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Ryan Murphy’s ‘Pose,’ featuring largest LGBTQ cast ever, gets series order from FX

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Molly Bloom’s 2014 memoir “Molly’s Game” was more of a tell-some than a tell-all. In the book, the former freestyle skiing Olympic hopeful discussed the accident that derailed her athletic career. Mainly, she wrote about her improbable career running a pricey, underground poker game in Los Angeles and, later, in New York City, where she ran afoul of mobsters, drugs and the feds, who arrested Bloom as part of a mafia investigation.

Her book named names, up to a point. Leonardo DiCaprio, Ben Affleck and Tobey Maguire were among her A-list regulars, blowing through cash like Kleenex. But her memoir left a lot out, and that’s where writer-director Aaron Sorkin’s movie “Molly’s Game,” taking place before and after the publication of her book, comes in.

It’s a good, brash biopic. For the first hour it’s very nearly terrific. Jessica Chastain plays Molly, driven hard by her taskmaster father (Kevin Costner), growing up in a fiercely competitive family. Years later in LA, Molly gets a job working for an industry bottom-feeder (Jeremy Strong, clearly fresh off a Giovanni Ribisi weasel workshop) who hosts a weekly poker game. Molly’s duties include recruiting high-rollers who might want to pal around with movie stars over huge, steaming piles of chips. Michael Cera plays one such star, euphemized in Sorkin’s script as “Player X.” The names of the real-life gamblers in Bloom’s book have been changed, presumably, to protect the litigious.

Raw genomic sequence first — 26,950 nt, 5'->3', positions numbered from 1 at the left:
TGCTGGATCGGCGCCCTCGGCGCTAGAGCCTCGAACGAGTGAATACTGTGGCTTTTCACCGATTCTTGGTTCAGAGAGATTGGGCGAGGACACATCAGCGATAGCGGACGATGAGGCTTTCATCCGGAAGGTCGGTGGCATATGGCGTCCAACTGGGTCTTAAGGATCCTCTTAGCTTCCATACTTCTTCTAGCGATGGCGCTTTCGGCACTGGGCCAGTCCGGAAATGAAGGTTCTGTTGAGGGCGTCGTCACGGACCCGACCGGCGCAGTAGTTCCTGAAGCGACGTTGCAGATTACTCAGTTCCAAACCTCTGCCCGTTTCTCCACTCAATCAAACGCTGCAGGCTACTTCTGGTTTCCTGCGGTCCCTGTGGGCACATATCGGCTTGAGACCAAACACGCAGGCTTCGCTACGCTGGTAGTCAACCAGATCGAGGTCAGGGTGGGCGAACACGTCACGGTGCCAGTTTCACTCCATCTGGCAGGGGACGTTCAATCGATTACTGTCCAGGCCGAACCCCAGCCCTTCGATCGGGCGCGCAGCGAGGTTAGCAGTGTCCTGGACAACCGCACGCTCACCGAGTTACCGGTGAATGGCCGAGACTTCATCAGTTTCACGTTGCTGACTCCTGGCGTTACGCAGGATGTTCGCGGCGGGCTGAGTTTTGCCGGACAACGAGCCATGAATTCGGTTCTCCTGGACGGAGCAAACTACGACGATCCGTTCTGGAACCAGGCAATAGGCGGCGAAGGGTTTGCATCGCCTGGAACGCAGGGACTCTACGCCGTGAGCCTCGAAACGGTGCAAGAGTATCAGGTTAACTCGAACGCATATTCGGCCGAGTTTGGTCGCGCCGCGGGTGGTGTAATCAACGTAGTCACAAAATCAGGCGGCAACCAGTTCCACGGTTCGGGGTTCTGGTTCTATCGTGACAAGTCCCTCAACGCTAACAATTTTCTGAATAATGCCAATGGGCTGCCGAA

Like Sorkin’s Oscar-winning “Social Network” screenplay, this one’s a shrewd welter of flashbacks and present-day scenes. Everything builds to the moment when Molly determines whether to plead guilty to the feds’ charges. Along the way she locks horns and trades high-speed banter with her silky-smooth attorney. Idris Elba is a godsend in this role, one that requires a fast mouth (it’s Sorkin), a lively wit and fire in the eyes. That last quality’s particularly helpful when there’s a ton of legalese to carve up and serve to the audience.

Chastain’s aces in “Molly’s Game,” capturing both the Colorado free spirit and, as Elba’s character says, “the Cinemax version” of herself once she establishes a reputation as the notorious “poker princess” riding for a fall. “I’d always figured sophistication would be easy to learn if I ever needed it,” Molly reckons in voice-over.

The “fall” part rarely is as easy, or as fun, as the “rise” in a fact-based chronicle of ambition, greed and moral compromise. In the second half of this longish film (140 minutes with credits), Sorkin struggles to accommodate Molly wrestling with her father issues, and her mission to have “power over powerful men.” Here the writing gets blunt and a little less artful. These later scenes hark back to some of the lesser sequences in Sorkin’s “Steve Jobs” script. The best of “Molly’s Game,” however, is more on the “Social Network” level, edgy and rhythmic. This is Sorkin’s feature directorial debut, and I’m happy to say it doesn’t look that way.

———

‘MOLLY’S GAME’

3 stars

MPAA rating: R (for language, drug content and some violence)

Running time: 2:20

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Ryan Murphy’s ‘Pose,’ featuring largest LGBTQ cast ever, gets series order from FX